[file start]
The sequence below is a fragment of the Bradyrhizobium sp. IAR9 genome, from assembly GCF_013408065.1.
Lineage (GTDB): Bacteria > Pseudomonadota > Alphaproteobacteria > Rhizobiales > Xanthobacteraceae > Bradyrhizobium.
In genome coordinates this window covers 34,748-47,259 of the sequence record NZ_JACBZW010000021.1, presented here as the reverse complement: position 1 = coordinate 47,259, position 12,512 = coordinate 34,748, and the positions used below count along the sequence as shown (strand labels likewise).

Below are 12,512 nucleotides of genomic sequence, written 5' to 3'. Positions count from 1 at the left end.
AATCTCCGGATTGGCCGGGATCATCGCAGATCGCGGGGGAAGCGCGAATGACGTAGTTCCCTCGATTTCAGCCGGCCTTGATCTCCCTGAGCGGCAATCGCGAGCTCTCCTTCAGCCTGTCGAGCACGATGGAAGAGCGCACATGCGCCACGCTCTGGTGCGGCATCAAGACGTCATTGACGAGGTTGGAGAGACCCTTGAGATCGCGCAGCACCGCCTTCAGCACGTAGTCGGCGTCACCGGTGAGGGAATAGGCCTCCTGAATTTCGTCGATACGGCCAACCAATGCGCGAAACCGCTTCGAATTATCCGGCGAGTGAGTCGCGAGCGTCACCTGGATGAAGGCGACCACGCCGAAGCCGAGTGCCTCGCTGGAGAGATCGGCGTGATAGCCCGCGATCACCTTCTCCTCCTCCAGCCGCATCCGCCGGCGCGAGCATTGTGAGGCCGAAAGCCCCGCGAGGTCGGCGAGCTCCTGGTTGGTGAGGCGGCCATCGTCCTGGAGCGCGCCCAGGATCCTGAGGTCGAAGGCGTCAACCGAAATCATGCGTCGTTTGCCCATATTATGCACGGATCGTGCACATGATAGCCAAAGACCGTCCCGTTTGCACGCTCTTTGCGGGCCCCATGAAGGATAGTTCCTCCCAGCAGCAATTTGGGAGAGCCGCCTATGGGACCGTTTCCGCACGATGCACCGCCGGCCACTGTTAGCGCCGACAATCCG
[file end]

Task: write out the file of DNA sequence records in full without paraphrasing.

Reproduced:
The sequence below is a fragment of the Bradyrhizobium sp. IAR9 genome, from assembly GCF_013408065.1.
Lineage (GTDB): Bacteria > Pseudomonadota > Alphaproteobacteria > Rhizobiales > Xanthobacteraceae > Bradyrhizobium.
In genome coordinates this window covers 34,748-47,259 of the sequence record NZ_JACBZW010000021.1, presented here as the reverse complement: position 1 = coordinate 47,259, position 12,512 = coordinate 34,748, and the positions used below count along the sequence as shown (strand labels likewise).

Below are 12,512 nucleotides of genomic sequence, written 5' to 3'. Positions count from 1 at the left end.
AATCTCCGGATTGGCCGGGATCATCGCAGATCGCGGGGGAAGCGCGAATGACGTAGTTCCCTCGATTTCAGCCGGCCTTGATCTCCCTGAGCGGCAATCGCGAGCTCTCCTTCAGCCTGTCGAGCACGATGGAAGAGCGCACATGCGCCACGCTCTGGTGCGGCATCAAGACGTCATTGACGAGGTTGGAGAGACCCTTGAGATCGCGCAGCACCGCCTTCAGCACGTAGTCGGCGTCACCGGTGAGGGAATAGGCCTCCTGAATTTCGTCGATACGGCCAACCAATGCGCGAAACCGCTTCGAATTATCCGGCGAGTGAGTCGCGAGCGTCACCTGGATGAAGGCGACCACGCCGAAGCCGAGTGCCTCGCTGGAGAGATCGGCGTGATAGCCCGCGATCACCTTCTCCTCCTCCAGCCGCATCCGCCGGCGCGAGCATTGTGAGGCCGAAAGCCCCGCGAGGTCGGCGAGCTCCTGGTTGGTGAGGCGGCCATCGTCCTGGAGCGCGCCCAGGATCCTGAGGTCGAAGGCGTCAACCGAAATCATGCGTCGTTTGCCCATATTATGCACGGATCGTGCACATGATAGCCAAAGACCGTCCCGTTTGCACGCTCTTTGCGGGCCCCATGAAGGATAGTTCCTCCCAGCAGCAATTTGGGAGAGCCGCCTATGGGACCGTTTCCGCACGATGCACCGCCGGCCACTGTTAGCGCCGACAATCCG